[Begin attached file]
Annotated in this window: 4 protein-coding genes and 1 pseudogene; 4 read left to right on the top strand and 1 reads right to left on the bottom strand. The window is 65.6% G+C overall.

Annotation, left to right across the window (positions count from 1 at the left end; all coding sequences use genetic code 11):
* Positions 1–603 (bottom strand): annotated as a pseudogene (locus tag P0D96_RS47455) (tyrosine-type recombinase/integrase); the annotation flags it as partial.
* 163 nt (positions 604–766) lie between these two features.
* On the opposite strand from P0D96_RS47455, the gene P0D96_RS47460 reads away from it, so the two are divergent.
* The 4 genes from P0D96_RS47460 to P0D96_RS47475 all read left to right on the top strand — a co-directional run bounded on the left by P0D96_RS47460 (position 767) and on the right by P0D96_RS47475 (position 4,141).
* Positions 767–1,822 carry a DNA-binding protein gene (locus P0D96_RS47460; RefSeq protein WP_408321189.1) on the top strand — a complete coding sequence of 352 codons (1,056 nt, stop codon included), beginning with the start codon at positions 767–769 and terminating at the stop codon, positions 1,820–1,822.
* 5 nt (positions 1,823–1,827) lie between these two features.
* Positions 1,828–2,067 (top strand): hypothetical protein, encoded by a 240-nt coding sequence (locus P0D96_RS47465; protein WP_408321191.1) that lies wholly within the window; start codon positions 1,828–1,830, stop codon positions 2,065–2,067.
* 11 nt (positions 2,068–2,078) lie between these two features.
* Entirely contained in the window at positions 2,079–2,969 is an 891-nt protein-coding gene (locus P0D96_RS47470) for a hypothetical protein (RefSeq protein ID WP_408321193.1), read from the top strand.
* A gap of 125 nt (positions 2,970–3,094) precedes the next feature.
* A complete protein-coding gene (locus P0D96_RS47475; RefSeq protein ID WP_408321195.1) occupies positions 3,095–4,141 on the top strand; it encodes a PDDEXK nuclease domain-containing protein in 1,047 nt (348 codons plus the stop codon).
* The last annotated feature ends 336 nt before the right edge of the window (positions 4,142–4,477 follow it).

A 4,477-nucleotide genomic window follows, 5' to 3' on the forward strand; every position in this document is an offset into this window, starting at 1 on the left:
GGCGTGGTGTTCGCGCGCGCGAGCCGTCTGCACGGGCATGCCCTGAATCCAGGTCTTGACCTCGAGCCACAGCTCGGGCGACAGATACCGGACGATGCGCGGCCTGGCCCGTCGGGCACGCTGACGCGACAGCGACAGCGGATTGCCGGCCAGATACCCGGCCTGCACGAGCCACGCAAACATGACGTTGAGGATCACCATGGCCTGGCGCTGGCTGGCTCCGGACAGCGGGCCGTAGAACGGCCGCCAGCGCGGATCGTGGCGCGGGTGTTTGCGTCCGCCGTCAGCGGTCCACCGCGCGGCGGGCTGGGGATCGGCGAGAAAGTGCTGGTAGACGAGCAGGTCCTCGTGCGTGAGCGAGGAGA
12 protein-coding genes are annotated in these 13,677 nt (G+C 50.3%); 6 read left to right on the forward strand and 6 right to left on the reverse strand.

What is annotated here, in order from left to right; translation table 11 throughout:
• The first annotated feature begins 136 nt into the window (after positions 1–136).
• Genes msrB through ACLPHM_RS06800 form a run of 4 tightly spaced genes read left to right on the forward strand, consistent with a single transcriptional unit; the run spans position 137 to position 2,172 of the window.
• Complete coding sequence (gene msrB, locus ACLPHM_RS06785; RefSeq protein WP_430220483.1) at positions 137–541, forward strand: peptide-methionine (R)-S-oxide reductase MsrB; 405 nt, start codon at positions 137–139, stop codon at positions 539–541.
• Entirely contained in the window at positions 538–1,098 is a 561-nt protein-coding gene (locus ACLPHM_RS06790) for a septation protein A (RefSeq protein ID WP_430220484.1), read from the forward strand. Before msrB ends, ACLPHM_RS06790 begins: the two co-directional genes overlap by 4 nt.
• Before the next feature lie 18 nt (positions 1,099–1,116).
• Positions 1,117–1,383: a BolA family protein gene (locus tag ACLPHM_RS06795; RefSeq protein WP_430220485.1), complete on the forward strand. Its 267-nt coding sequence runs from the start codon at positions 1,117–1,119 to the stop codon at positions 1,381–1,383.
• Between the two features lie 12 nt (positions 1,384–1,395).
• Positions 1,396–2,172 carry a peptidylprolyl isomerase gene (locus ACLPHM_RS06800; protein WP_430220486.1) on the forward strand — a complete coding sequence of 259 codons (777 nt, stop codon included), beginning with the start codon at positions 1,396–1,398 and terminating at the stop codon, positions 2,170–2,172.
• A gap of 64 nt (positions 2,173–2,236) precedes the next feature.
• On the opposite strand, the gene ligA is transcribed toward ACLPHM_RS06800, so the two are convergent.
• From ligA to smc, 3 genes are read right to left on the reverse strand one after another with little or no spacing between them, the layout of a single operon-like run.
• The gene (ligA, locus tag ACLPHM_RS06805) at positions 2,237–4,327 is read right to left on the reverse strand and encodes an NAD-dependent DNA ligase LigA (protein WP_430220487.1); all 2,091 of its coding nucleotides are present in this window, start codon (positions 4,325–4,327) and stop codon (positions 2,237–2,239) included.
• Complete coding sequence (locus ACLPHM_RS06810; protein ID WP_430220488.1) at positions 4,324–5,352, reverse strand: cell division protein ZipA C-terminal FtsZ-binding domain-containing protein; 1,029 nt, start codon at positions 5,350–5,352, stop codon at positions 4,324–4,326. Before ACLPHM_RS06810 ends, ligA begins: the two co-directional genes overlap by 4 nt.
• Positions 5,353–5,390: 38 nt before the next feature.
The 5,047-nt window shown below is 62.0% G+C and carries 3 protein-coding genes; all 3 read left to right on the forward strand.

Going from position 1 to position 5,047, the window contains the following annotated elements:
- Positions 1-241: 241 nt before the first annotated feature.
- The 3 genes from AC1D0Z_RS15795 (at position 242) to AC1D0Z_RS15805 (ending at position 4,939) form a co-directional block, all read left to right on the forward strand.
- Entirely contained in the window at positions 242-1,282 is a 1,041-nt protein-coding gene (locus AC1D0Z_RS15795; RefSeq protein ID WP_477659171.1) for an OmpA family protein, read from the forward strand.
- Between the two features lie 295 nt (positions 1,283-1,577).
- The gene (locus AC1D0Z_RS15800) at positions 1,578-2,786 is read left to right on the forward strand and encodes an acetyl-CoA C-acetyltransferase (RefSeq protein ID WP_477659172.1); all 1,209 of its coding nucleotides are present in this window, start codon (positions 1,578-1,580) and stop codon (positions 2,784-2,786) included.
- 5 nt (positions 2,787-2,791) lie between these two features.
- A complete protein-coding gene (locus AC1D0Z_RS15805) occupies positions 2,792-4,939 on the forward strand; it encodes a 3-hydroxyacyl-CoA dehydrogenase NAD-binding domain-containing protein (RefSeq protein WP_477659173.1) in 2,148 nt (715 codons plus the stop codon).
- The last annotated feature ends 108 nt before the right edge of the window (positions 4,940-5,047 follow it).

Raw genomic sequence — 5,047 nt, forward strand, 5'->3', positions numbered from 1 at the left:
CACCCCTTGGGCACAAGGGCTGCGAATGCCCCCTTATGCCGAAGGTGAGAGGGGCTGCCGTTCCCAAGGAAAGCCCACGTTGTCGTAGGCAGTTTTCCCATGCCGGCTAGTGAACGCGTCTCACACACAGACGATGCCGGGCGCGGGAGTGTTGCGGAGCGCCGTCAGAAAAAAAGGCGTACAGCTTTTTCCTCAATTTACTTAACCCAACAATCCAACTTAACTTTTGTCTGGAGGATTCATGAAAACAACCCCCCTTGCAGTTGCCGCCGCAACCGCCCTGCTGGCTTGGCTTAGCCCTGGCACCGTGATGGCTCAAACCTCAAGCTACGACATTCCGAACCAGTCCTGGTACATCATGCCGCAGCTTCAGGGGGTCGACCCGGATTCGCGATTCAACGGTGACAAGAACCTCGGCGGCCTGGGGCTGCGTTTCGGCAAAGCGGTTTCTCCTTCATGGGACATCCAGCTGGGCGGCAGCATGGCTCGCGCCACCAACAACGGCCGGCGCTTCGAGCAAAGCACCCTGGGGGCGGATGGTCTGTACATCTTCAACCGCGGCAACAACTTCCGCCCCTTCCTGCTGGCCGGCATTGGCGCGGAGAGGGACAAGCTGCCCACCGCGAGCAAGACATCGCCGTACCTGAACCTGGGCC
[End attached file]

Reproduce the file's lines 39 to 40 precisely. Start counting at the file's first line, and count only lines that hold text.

- The gene (locus AC1D0Z_RS15800) at positions 1,578-2,786 is read left to right on the forward strand and encodes an acetyl-CoA C-acetyltransferase (RefSeq protein ID WP_477659172.1); all 1,209 of its coding nucleotides are present in this window, start codon (positions 1,578-1,580) and stop codon (positions 2,784-2,786) included.
- 5 nt (positions 2,787-2,791) lie between these two features.